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Varga Girls

[Stuff, UK, 1998]

WHO WON THE bloody war anyway? The Russians, mainly. And us. Even so, the Americans seem convinced that they did it single-handed, if Saving Private Ryan is anything to go by. They certainly didn't lack for encouragement. All else aside, they had the miraculous morale booster that was the Varga Girl. This blonde and peach-skinned Watusi goddess, the idealised emblem of everything that awaited the boys back home, made her way from the pages of America's Esquire magazine onto war planes, tanks, navy lockers, barracks walls, Zippo lighters and, by 1945, three million Varga calenders. Britain, on the other hand, had to make do with Vera Lynn, Gracie Fields and cheery girls in headscarves brandishing spanners; while the Russians were spurred on to unimaginable sacrifices by images of burly women atop heavy machinery. It takes all sorts.
  The Varga behind the Varga Girl, the great American pin-up, was not himself American, nor was he called Varga. His name was Alberto Vargas. He was Peruvian by birth, Swiss by education and French by artistic instinct. The original Varga Girl was his wife, Anna Mae, who he met in 1916 as he stopped of in New York on his way back to Peru. Vargas fell in love with her, with New York and with the USA, and didn't go home. His own story is often a sad one. A promising portraitist, he turned his back on the fine art world to pursue his own idea of beauty. The snobbish art establishment, when it recognised his gift at all, thought of him as a sell-out. If he was, he didn't get much of a price. His pictures have generated millions of dollars over the years, but he saw little of it. He remains one of the keynote artists of modern America, yet no major US museum will consider exhibiting him.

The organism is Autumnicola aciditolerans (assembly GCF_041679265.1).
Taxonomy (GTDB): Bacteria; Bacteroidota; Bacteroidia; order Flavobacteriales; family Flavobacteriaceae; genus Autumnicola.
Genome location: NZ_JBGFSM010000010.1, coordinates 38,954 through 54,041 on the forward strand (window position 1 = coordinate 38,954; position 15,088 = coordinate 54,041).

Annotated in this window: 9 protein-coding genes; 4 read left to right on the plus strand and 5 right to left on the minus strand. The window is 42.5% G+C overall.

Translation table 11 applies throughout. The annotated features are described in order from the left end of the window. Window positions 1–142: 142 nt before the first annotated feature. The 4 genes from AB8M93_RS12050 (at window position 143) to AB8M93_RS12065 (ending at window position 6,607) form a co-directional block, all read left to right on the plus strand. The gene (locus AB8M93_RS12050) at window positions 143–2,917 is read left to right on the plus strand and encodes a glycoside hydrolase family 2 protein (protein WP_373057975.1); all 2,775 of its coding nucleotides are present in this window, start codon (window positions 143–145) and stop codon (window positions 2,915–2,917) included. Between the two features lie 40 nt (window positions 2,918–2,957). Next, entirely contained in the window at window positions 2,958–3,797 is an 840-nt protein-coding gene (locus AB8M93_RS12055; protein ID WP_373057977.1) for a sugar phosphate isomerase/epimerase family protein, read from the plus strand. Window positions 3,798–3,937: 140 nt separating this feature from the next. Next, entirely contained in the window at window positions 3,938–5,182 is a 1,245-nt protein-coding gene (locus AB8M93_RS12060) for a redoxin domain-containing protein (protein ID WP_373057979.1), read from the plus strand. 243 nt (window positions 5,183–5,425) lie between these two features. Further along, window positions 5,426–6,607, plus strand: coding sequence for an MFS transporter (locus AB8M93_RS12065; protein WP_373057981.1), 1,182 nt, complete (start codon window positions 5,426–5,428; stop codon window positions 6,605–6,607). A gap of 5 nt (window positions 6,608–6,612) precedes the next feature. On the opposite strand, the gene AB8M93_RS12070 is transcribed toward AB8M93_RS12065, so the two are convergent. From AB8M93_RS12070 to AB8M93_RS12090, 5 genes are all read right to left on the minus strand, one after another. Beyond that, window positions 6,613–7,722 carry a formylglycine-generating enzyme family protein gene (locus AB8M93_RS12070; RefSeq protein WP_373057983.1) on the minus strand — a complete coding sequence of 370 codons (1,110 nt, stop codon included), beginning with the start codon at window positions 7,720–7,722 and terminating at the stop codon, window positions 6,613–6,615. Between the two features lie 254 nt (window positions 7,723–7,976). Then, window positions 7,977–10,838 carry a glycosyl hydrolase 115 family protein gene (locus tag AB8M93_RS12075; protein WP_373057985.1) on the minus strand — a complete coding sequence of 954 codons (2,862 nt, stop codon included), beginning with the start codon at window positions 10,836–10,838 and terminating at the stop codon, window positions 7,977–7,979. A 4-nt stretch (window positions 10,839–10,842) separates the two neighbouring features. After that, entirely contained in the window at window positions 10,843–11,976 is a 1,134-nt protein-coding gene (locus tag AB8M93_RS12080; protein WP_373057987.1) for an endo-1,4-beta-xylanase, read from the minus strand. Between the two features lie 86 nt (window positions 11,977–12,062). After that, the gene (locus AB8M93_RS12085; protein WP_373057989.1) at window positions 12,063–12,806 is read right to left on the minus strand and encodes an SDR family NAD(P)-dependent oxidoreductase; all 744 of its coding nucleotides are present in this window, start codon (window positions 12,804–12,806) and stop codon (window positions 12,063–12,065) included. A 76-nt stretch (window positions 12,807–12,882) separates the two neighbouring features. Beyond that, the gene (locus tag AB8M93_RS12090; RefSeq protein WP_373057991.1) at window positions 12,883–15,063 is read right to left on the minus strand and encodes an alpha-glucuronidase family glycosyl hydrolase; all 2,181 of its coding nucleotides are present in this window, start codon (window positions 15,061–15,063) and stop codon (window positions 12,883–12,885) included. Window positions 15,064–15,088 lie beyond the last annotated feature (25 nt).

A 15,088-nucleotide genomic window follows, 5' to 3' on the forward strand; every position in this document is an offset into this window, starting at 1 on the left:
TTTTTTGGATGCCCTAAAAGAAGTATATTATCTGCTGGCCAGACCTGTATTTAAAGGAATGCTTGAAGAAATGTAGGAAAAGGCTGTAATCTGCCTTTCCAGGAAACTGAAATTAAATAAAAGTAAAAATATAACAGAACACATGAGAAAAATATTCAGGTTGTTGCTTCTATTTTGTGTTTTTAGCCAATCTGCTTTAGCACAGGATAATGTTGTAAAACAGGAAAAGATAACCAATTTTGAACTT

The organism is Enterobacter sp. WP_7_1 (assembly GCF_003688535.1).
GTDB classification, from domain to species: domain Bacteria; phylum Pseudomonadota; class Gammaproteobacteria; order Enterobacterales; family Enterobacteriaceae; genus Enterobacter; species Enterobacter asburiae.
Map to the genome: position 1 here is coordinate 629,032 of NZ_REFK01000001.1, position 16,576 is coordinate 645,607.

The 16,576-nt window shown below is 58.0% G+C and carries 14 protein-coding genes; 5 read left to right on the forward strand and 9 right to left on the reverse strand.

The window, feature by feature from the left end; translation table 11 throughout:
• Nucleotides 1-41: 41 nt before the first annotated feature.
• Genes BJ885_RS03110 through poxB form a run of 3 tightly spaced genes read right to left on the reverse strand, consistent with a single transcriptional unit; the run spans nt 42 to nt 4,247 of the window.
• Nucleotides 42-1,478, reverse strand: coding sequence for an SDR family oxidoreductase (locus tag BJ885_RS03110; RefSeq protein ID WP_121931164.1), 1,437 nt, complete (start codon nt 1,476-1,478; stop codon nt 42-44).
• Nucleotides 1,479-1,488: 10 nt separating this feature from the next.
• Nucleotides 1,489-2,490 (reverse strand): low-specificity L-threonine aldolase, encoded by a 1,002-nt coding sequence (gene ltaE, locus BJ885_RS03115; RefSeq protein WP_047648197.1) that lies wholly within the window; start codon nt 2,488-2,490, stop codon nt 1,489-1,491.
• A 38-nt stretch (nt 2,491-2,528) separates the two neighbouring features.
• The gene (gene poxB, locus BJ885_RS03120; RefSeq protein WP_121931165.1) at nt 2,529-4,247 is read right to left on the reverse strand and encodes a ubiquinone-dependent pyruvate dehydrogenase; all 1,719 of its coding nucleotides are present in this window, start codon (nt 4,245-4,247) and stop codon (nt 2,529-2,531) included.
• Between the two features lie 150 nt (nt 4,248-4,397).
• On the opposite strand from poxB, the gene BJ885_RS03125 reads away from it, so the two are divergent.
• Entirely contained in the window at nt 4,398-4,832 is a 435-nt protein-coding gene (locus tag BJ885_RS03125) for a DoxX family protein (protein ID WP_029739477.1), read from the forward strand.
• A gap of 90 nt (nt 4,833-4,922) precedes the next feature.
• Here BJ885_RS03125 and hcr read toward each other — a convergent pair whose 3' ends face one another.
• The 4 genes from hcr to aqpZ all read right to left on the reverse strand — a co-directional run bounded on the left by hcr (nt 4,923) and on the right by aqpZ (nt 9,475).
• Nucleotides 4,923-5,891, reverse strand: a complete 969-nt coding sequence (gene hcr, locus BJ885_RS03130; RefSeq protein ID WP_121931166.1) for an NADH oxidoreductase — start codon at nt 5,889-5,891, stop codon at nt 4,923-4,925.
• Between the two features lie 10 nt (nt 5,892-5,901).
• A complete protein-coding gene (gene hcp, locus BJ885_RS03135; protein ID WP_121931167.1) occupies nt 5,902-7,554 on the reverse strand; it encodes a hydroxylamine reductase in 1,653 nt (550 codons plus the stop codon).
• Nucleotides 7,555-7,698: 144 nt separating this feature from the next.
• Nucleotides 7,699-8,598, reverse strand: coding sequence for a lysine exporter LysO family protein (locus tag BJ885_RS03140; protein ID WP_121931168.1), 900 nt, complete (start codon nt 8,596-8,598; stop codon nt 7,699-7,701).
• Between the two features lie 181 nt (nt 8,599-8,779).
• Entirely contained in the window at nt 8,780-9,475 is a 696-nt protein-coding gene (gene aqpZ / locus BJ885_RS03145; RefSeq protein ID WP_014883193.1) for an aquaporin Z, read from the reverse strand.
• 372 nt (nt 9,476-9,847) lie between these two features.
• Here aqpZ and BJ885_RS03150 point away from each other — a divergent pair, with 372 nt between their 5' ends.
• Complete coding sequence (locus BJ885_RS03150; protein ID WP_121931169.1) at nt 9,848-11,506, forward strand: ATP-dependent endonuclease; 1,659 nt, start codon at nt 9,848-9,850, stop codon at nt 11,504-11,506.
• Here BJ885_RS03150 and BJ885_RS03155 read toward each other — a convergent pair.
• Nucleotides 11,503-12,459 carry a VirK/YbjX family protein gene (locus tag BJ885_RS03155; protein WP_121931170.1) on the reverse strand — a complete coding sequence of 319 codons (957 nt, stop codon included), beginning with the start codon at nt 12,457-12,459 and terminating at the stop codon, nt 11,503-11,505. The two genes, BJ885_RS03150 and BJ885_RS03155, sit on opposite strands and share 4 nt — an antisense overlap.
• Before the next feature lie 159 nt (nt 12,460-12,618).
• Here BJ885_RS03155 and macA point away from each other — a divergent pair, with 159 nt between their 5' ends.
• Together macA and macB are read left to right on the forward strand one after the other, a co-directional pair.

Whatever was seen as the apogee of cheesecake at any given moment, Vargas would paint it. In the 1920s, he was the official artist of

the Ziegfeld Follies stage spectacular, the nearest thing jazz age America had to the Playboy Channel. From impresario Flo Ziegfeld he learned “the difference between nudes and lewds.” Come the Thirties, he served as court illustrator to the goddesses of Hollywood's “golden age” - Garbo, Dietrich, Barbara Stanwyck, Dorothy Lamour. After he had the ill fortune to get blacklisted for taking part in a union walkout, Esquire took him on. Esquire was then the most daring publication Americans could buy without risking arrest, and between 1940 and 1946 Vargas grew to be its definitive contributor. His was arguably the best known and most popular artwork in the country and, during the war, around the world. In return, the magazine lopped the “s” off his name, commandeered his copyright, worked him like the proverbial bastard and paid him insultingly low wages.
  Vargas's long-limbed, confident, sensual women became icons of the age. The Varga Girl could fly into combat spray-painted onto a bomber, but she couldn't travel through the mail; the puritanical US Post Office deemed her obscene. With the arrival of Playboy a few years later, she seemed suddenly quite innocent and quaint. Vargas, the “s” now back on his name, would eventually come to work for Playboy, creating far more explicit depictions of busty, submissive cuties which defied all his own instincts but delighted Hugh Hefner's.
  In recent years British men's mags have rediscovered the pin-up in a big, celebrity-based way, but the painted version is a thing of the past. Varga Girls were rarely famous. They were dancers, showgirls, models, actresses - women who today would be headline material. Vargas, who knew that beauty is a talent in itself, would have found little to complain about in that. If they're serious about giving Page Three a bit more class, maybe the Sun should get his stuff in.

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